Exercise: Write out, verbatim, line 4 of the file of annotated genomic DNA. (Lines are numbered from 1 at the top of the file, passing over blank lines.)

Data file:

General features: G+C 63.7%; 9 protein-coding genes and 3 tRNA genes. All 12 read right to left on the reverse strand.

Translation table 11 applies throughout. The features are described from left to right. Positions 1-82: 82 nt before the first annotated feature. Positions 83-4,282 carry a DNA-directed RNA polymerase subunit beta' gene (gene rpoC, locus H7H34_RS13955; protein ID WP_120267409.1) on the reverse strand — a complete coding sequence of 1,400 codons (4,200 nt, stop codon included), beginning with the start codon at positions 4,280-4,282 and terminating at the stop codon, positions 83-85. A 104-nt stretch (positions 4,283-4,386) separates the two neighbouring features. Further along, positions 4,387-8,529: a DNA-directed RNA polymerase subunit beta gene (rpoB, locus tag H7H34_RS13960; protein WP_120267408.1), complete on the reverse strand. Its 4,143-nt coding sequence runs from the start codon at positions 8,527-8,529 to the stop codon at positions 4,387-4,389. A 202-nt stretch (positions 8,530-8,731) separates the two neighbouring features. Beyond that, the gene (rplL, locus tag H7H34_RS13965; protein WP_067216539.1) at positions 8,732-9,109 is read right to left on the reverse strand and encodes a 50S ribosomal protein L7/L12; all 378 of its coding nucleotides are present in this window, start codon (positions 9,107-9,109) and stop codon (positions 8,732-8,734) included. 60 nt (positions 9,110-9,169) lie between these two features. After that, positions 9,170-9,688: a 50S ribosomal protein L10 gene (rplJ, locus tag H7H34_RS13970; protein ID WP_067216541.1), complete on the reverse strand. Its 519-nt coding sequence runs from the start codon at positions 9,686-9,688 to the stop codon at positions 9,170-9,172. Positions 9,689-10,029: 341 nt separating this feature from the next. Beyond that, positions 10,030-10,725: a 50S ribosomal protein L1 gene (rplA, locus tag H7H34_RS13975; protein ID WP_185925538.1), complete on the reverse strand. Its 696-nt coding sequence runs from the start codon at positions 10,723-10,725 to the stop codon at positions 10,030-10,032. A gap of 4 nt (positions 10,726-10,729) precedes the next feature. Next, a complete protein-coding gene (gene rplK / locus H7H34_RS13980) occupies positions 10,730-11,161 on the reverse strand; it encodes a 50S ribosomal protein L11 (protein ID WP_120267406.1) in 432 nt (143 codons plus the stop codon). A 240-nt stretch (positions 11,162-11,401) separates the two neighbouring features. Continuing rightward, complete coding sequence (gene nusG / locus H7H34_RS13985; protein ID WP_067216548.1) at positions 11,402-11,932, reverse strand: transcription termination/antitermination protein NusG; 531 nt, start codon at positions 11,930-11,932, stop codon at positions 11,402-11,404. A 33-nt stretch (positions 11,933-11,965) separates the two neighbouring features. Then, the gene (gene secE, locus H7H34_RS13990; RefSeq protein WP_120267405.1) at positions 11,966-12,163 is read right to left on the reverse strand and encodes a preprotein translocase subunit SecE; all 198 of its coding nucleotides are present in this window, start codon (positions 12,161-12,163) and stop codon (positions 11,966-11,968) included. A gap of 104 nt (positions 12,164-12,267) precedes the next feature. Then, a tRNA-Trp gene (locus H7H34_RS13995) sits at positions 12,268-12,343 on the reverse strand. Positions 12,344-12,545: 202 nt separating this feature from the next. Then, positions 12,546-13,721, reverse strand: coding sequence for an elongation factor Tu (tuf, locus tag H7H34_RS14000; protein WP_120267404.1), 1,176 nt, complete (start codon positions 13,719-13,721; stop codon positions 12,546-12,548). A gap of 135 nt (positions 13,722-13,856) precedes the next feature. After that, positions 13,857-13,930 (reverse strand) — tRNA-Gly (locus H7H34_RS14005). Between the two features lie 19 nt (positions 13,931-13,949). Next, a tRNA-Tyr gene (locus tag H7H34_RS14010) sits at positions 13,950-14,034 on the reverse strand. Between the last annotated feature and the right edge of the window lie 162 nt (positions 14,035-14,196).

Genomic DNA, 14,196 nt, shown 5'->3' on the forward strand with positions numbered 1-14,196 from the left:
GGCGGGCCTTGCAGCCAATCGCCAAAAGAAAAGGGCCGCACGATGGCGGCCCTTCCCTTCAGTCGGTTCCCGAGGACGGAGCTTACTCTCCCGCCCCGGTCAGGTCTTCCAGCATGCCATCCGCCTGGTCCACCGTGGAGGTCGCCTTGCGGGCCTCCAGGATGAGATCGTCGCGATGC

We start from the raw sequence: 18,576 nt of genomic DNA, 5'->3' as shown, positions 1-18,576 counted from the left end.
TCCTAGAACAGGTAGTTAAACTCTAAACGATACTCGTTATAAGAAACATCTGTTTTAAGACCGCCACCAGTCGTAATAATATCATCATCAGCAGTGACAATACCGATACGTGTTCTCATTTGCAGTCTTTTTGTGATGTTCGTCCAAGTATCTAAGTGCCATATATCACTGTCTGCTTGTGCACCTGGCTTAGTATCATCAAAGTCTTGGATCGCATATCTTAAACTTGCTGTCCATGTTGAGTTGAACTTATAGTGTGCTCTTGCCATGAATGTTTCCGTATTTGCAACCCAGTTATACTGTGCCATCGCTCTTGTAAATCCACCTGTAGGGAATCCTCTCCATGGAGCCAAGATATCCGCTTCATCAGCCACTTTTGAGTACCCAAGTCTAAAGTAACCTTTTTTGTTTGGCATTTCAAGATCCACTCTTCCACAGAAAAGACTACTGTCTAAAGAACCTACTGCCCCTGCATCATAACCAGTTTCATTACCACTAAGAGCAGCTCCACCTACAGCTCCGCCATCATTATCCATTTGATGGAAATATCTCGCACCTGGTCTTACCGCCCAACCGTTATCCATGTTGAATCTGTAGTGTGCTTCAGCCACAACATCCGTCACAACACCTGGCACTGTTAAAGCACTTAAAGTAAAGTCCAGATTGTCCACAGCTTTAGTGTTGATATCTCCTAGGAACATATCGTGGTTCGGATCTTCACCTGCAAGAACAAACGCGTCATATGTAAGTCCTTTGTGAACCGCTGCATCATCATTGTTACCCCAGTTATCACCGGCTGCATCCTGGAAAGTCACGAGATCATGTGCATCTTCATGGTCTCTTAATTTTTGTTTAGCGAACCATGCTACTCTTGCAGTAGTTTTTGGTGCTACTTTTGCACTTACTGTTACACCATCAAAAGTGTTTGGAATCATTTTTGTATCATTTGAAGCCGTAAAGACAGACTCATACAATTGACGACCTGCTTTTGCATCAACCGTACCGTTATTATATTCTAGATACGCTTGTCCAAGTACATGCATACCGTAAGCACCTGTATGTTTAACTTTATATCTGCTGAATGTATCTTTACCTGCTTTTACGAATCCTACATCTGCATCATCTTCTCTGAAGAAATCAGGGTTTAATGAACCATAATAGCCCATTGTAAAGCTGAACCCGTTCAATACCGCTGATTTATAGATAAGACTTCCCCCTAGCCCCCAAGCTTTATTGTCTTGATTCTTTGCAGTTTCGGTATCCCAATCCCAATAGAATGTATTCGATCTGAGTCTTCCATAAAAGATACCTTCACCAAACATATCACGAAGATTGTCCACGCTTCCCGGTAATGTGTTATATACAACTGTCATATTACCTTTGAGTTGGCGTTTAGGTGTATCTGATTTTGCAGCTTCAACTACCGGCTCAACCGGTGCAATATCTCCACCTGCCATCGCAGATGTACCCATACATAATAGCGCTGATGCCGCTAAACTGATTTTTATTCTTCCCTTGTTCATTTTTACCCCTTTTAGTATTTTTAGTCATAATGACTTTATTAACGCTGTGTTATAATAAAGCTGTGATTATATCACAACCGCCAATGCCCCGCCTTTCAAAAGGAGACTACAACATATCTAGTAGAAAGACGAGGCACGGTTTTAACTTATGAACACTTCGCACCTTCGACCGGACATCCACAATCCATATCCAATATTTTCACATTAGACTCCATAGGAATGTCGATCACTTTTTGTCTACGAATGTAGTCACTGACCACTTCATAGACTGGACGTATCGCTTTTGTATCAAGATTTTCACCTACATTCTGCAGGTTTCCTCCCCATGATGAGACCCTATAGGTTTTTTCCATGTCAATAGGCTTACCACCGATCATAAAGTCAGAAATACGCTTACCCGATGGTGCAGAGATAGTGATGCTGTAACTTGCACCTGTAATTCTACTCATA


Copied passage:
GGCGGGCCTTGCAGCCAATCGCCAAAAGAAAAGGGCCGCACGATGGCGGCCCTTCCCTTCAGTCGGTTCCCGAGGACGGAGCTTACTCTCCCGCCCCGGTCAGGTCTTCCAGCATGCCATCCGCCTGGTCCACCGTGGAGGTCGCCTTGCGGGCCTCCAGGATGAGATCGTCGCGATGC